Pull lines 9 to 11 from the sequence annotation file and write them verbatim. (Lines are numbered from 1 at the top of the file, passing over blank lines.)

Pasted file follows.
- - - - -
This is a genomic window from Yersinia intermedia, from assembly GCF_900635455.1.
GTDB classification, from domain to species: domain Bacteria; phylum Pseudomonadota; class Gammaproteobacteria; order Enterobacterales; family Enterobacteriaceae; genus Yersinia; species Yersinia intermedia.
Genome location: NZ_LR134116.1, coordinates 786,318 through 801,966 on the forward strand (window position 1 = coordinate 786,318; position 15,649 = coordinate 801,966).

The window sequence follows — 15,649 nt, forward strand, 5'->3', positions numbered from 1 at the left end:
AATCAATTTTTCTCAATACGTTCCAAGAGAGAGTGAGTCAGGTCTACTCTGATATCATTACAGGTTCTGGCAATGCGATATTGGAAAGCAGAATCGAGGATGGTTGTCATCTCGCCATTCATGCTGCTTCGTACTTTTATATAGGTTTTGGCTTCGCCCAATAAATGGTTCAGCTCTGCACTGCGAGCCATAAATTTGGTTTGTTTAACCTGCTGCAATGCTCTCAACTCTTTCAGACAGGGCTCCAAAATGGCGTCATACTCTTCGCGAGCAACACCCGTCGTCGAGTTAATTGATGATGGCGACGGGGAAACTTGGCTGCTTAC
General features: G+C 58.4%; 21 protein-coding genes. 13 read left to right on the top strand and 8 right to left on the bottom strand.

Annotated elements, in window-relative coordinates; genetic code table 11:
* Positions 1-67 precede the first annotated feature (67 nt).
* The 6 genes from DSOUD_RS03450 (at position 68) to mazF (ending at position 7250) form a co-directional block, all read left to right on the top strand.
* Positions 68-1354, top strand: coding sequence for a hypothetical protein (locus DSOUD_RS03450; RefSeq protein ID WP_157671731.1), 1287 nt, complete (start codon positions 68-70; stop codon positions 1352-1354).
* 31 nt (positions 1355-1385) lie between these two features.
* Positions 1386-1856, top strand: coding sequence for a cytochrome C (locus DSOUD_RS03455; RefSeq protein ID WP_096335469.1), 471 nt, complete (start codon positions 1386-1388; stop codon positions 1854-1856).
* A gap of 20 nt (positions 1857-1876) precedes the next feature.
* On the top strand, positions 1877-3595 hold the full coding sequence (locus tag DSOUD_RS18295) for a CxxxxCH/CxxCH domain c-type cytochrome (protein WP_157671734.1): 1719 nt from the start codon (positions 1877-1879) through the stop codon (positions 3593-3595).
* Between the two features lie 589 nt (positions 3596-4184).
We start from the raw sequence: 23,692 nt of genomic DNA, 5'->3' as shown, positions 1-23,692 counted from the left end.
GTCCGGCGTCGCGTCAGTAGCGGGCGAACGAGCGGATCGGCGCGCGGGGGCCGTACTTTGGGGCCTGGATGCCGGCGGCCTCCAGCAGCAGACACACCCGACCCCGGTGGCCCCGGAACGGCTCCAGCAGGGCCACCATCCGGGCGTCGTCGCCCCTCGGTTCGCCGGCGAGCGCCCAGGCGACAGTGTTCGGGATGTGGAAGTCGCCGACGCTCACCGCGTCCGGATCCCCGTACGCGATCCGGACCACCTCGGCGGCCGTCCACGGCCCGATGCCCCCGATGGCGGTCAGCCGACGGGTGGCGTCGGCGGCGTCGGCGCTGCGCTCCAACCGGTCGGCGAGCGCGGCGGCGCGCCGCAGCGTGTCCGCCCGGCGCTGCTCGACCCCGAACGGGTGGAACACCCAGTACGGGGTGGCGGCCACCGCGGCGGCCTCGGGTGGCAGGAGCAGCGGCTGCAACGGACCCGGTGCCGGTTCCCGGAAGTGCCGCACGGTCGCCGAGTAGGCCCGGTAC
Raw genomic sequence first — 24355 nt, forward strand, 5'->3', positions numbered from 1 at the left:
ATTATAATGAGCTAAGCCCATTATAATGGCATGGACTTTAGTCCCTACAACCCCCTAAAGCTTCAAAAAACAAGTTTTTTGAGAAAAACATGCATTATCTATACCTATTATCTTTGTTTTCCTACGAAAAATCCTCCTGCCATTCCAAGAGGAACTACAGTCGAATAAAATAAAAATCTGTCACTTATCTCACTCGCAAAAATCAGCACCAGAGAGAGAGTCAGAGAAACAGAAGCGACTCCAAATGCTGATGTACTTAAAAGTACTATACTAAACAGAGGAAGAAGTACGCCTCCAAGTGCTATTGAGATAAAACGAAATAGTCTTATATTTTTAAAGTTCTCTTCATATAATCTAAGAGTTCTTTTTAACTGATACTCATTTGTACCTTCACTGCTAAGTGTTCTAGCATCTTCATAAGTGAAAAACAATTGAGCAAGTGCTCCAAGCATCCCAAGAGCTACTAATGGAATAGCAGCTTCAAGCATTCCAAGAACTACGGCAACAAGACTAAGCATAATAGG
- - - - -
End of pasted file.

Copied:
* The 6 genes from DSOUD_RS03450 (at position 68) to mazF (ending at position 7250) form a co-directional block, all read left to right on the top strand.
* Positions 68-1354, top strand: coding sequence for a hypothetical protein (locus DSOUD_RS03450; RefSeq protein ID WP_157671731.1), 1287 nt, complete (start codon positions 68-70; stop codon positions 1352-1354).
* 31 nt (positions 1355-1385) lie between these two features.